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Chemical-terrorism preparedness--Public Health Laboratories found "Unprepared and Overwhelmed".

A report released by Trust for America's Health (TFAH) finds that, despite warnings by homeland security officials that a chemical terrorist attack in the United States is a real possibility, state public health laboratories--a crucial component of the defense and response system--are dangerously unprepared to meet this challenge.

The report "Public Health Laboratories: Unprepared and Overwhelmed" examines the capabilities of the nation's state and local public health laboratories.

"Public health labs are responsible for identifying the chemical weapon used in an assault, which then drives the critical treatment, containment, and cleanup decisions," said Shelley A. Hearne, Dr. P.H., executive director of TFAH. "Nearly two years after being overwhelmed during the anthrax attacks, labs still haven't received the real investment needed to fix many of their deficiencies."

The report has two parts:

1. a survey of state public health laboratory directors about their ability to respond to a hypothetical chemical weapon attack and

2. an evaluation of state laboratories' preparedness to respond to emergencies involving three industrial chemicals that could potentially be used as chemical terror agents.

The report identified the following gaps in preparedness among public health laboratories:

* lack of clear direction and formal coordination among emergency responders;

* lack of planning, protocols, and additional support needed in the event of emergencies;

* lack of equipment and training required to safely handle and store samples of suspected biological or chemical agents;

* lack of security and safeguards against exposure for laboratory personnel and emergency responders;

* limited environmental testing capacity for chemical agents; and

* minimal ability to test the public for exposure to chemicals, including common industrial chemicals such as phosgene, a choking agent regularly used in pharmaceuticals, metal welding and dye manufacturing, and arsine, a blood agent used in the manufacturing of computer chips and fiber optics.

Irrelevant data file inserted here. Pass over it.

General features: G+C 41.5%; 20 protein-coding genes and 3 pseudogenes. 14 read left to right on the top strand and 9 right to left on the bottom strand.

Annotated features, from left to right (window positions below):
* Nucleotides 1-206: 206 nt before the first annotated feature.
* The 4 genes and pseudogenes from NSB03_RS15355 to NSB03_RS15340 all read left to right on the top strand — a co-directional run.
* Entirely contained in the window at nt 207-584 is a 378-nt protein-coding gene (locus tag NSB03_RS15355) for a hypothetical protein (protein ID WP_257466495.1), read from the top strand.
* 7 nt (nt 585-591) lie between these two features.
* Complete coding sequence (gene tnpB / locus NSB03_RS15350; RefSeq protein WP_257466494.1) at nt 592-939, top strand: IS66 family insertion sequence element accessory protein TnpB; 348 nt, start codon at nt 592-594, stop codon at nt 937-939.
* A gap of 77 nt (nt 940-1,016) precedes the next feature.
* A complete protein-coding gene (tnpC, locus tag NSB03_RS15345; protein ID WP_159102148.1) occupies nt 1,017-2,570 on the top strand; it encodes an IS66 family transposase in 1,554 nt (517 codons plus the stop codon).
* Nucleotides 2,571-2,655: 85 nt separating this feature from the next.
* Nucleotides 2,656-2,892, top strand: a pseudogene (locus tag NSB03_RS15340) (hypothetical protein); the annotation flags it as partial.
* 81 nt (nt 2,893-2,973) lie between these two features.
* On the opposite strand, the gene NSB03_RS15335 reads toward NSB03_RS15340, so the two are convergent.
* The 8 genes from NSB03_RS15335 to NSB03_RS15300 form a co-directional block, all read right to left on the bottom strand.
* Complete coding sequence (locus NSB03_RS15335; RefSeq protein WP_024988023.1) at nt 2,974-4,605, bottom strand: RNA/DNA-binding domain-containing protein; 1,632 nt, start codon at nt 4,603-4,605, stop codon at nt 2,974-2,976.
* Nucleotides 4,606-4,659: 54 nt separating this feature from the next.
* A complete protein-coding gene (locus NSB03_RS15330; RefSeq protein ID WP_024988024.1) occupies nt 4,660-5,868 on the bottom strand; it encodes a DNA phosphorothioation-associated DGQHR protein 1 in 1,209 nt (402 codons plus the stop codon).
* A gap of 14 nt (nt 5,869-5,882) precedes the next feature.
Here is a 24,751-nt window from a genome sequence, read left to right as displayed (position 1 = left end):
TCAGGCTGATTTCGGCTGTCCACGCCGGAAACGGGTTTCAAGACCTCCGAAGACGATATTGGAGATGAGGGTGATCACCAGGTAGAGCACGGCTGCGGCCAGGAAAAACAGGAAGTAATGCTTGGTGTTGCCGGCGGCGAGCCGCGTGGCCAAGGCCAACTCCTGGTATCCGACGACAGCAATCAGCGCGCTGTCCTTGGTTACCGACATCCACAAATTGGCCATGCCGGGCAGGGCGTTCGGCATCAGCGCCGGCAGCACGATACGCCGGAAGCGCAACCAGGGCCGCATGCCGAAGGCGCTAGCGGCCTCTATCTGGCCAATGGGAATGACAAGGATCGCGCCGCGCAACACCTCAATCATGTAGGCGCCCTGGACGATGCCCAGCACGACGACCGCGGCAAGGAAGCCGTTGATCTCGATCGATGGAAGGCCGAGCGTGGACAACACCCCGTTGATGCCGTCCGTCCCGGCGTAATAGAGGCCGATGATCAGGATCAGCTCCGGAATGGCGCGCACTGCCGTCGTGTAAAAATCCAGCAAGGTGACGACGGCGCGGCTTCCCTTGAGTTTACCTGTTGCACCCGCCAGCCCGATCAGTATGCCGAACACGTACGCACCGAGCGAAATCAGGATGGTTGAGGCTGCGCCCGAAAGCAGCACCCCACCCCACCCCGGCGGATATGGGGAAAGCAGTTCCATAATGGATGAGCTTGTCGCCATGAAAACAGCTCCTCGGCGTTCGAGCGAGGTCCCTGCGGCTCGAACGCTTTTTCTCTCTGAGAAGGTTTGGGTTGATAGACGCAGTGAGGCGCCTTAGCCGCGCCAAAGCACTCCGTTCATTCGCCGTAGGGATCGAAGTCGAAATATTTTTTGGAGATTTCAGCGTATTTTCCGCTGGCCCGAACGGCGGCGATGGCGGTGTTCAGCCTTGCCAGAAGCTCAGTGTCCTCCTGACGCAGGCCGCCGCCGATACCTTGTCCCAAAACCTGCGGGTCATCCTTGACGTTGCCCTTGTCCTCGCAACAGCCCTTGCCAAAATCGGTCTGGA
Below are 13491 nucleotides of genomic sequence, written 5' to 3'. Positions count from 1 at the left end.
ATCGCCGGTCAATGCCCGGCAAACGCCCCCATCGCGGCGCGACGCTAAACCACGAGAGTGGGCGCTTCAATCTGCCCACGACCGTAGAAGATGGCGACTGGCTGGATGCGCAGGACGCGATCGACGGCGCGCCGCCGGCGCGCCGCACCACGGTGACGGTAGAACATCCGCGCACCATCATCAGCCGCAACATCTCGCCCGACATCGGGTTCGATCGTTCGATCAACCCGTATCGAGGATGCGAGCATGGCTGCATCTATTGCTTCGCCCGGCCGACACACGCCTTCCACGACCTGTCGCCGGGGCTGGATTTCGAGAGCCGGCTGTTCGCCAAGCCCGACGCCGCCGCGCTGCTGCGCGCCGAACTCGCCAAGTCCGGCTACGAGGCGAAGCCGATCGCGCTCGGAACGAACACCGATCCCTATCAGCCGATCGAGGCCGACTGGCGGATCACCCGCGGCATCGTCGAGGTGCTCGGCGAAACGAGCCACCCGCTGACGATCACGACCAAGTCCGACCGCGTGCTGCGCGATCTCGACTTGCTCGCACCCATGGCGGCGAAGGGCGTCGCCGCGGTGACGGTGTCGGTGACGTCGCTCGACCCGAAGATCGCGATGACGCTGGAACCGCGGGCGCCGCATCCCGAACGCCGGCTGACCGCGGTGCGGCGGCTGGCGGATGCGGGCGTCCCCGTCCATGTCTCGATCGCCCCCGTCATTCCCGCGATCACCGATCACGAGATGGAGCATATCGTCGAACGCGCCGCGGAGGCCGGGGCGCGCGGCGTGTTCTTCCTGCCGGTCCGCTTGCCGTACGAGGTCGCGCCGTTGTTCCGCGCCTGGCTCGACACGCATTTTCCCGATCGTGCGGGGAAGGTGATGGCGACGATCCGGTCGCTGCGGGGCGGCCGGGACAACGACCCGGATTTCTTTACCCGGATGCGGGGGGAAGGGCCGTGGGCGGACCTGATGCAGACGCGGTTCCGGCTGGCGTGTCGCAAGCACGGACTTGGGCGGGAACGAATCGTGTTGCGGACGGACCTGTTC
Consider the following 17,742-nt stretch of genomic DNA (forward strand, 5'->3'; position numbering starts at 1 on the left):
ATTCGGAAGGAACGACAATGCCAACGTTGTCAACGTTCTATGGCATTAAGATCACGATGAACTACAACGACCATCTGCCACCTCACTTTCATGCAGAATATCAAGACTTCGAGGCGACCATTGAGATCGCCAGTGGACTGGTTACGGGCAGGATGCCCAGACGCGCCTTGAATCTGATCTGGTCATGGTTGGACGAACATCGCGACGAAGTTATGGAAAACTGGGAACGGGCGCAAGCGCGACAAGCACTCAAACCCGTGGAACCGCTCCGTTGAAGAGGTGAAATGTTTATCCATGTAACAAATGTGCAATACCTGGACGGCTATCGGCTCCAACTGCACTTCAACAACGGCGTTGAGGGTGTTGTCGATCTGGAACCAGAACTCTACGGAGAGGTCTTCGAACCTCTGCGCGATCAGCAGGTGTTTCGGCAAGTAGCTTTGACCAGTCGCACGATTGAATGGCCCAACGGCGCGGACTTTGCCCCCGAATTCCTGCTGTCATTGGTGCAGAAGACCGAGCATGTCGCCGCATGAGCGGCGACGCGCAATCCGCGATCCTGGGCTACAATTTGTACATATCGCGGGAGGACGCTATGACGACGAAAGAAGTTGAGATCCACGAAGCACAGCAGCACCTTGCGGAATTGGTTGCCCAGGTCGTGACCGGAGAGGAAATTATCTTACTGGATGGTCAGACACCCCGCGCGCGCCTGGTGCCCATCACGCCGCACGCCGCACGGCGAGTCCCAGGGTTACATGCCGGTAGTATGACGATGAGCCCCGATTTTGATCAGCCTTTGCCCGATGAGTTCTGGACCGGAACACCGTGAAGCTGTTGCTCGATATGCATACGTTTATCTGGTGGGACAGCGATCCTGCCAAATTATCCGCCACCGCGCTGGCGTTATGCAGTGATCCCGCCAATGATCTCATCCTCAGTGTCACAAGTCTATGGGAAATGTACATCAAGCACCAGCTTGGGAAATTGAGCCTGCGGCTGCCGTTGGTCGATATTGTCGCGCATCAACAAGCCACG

"If we have to respond to a chemical terrorism event, it will be a train wreck," said Scott Becker, executive director of the Association of Public Health Laboratories. "Only eight state public health laboratories have a chemical terrorism response plan in place. We don't have a national plan, or testing methods, or a lead agency for many of the laboratory activities that will be needed when a crisis occurs."

TFAH recommends a serious modernization effort aimed at making public health laboratories state-of-the-art for the 21st century. Communications, staffing, equipment, and facilities would need to be upgraded, and a real commitment would have to be made to increase and stabilize support at both the state and federal levels.

The report was supported by a grant from the Robert Wood Johnson Foundation. It is available on TFAH's Web site, at
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Title Annotation:EH Update
Publication:Journal of Environmental Health
Geographic Code:1USA
Date:Nov 1, 2003
Previous Article:Outbreaks of animal-related illnesses--a trend in infectious diseases.
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